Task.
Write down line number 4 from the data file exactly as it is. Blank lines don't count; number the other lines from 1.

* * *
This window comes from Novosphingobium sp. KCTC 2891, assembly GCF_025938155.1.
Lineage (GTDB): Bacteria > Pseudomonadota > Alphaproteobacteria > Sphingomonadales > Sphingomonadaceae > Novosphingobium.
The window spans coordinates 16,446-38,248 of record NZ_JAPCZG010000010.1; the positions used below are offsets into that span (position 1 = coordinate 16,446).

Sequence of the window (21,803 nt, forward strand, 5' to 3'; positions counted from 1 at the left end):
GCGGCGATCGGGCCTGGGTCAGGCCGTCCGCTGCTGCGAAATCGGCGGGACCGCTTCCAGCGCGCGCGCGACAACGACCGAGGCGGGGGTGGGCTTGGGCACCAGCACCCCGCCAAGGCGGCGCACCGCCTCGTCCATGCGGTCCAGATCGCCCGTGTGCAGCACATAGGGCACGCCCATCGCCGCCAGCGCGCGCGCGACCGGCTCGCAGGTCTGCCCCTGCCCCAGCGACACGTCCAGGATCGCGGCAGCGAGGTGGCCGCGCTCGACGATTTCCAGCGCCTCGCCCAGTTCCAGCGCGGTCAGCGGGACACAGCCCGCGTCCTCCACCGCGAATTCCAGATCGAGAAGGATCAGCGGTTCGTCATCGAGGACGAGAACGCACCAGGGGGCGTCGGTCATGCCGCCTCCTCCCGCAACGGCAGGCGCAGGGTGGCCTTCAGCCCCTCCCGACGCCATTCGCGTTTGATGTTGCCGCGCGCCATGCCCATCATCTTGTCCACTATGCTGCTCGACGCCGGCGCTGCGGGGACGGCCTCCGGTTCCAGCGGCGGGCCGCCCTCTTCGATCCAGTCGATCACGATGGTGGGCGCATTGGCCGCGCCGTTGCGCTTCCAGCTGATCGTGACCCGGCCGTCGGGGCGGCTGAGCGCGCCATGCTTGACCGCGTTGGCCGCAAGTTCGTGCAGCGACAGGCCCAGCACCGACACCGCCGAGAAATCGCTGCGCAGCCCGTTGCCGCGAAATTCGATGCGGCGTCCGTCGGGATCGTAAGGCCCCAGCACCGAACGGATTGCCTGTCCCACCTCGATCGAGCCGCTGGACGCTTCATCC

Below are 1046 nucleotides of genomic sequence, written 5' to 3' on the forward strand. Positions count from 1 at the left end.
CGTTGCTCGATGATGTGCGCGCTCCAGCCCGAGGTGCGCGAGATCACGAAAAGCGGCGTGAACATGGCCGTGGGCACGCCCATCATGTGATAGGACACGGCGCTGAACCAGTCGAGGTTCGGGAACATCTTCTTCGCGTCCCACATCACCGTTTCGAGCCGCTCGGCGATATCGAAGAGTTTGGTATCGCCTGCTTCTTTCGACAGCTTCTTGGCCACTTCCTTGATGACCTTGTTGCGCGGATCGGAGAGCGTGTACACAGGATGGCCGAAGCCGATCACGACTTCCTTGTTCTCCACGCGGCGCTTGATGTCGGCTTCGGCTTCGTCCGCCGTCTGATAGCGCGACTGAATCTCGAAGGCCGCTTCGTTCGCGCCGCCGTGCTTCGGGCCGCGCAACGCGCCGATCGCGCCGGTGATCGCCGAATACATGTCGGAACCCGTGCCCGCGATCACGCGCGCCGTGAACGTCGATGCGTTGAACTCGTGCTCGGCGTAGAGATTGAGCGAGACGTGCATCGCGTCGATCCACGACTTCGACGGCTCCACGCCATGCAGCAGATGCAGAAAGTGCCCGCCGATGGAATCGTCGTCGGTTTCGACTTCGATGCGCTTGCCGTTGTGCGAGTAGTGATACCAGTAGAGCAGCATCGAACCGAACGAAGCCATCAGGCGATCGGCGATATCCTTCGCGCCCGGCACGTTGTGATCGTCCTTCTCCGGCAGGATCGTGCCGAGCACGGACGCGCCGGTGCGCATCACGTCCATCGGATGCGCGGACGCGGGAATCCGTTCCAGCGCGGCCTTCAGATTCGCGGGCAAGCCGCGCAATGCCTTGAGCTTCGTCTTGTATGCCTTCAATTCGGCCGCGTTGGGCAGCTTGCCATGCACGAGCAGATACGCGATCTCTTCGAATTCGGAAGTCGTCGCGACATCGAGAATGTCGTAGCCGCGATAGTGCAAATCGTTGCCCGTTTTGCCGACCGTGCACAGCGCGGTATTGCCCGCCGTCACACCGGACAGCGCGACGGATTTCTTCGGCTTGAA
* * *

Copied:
Sequence of the window (21,803 nt, forward strand, 5' to 3'; positions counted from 1 at the left end):